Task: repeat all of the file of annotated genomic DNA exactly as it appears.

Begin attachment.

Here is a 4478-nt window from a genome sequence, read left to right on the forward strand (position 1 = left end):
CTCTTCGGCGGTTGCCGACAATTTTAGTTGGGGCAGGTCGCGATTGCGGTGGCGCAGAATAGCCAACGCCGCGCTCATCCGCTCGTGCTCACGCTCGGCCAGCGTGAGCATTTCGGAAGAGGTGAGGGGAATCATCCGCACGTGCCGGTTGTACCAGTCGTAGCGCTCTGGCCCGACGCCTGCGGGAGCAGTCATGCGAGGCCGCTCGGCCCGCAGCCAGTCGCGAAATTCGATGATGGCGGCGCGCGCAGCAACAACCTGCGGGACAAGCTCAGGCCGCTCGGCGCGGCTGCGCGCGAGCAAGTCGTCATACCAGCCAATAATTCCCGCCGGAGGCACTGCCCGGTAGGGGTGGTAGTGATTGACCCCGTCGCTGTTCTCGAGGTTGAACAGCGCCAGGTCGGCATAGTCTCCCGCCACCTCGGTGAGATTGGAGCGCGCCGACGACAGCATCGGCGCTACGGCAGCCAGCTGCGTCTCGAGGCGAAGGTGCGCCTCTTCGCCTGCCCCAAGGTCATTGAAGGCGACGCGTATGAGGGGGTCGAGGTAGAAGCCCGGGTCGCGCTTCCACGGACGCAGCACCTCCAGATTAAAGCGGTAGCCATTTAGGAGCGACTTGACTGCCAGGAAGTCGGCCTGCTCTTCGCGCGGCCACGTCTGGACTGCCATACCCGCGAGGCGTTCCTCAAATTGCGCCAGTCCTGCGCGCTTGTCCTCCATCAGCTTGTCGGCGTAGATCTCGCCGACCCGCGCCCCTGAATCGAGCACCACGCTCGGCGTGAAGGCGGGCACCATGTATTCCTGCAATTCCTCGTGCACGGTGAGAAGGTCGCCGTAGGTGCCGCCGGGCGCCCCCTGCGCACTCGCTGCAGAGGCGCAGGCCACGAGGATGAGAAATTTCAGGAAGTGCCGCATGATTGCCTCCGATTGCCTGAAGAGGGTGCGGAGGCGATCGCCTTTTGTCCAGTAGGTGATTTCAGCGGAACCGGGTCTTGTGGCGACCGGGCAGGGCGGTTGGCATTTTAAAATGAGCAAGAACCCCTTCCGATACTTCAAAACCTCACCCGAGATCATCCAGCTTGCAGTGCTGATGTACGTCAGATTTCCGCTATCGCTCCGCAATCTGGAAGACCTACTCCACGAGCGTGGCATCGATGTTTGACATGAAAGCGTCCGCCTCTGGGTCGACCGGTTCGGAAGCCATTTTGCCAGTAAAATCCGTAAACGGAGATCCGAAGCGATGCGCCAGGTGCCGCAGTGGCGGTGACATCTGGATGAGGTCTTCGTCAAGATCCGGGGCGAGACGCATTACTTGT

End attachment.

Here is a 4478-nt window from a genome sequence, read left to right on the forward strand (position 1 = left end):
CTCTTCGGCGGTTGCCGACAATTTTAGTTGGGGCAGGTCGCGATTGCGGTGGCGCAGAATAGCCAACGCCGCGCTCATCCGCTCGTGCTCACGCTCGGCCAGCGTGAGCATTTCGGAAGAGGTGAGGGGAATCATCCGCACGTGCCGGTTGTACCAGTCGTAGCGCTCTGGCCCGACGCCTGCGGGAGCAGTCATGCGAGGCCGCTCGGCCCGCAGCCAGTCGCGAAATTCGATGATGGCGGCGCGCGCAGCAACAACCTGCGGGACAAGCTCAGGCCGCTCGGCGCGGCTGCGCGCGAGCAAGTCGTCATACCAGCCAATAATTCCCGCCGGAGGCACTGCCCGGTAGGGGTGGTAGTGATTGACCCCGTCGCTGTTCTCGAGGTTGAACAGCGCCAGGTCGGCATAGTCTCCCGCCACCTCGGTGAGATTGGAGCGCGCCGACGACAGCATCGGCGCTACGGCAGCCAGCTGCGTCTCGAGGCGAAGGTGCGCCTCTTCGCCTGCCCCAAGGTCATTGAAGGCGACGCGTATGAGGGGGTCGAGGTAGAAGCCCGGGTCGCGCTTCCACGGACGCAGCACCTCCAGATTAAAGCGGTAGCCATTTAGGAGCGACTTGACTGCCAGGAAGTCGGCCTGCTCTTCGCGCGGCCACGTCTGGACTGCCATACCCGCGAGGCGTTCCTCAAATTGCGCCAGTCCTGCGCGCTTGTCCTCCATCAGCTTGTCGGCGTAGATCTCGCCGACCCGCGCCCCTGAATCGAGCACCACGCTCGGCGTGAAGGCGGGCACCATGTATTCCTGCAATTCCTCGTGCACGGTGAGAAGGTCGCCGTAGGTGCCGCCGGGCGCCCCCTGCGCACTCGCTGCAGAGGCGCAGGCCACGAGGATGAGAAATTTCAGGAAGTGCCGCATGATTGCCTCCGATTGCCTGAAGAGGGTGCGGAGGCGATCGCCTTTTGTCCAGTAGGTGATTTCAGCGGAACCGGGTCTTGTGGCGACCGGGCAGGGCGGTTGGCATTTTAAAATGAGCAAGAACCCCTTCCGATACTTCAAAACCTCACCCGAGATCATCCAGCTTGCAGTGCTGATGTACGTCAGATTTCCGCTATCGCTCCGCAATCTGGAAGACCTACTCCACGAGCGTGGCATCGATGTTTGACATGAAAGCGTCCGCCTCTGGGTCGACCGGTTCGGAAGCCATTTTGCCAGTAAAATCCGTAAACGGAGATCCGAAGCGATGCGCCAGGTGCCGCAGTGGCGGTGACATCTGGATGAGGTCTTCGTCAAGATCCGGGGCGAGACGCATTACTTGT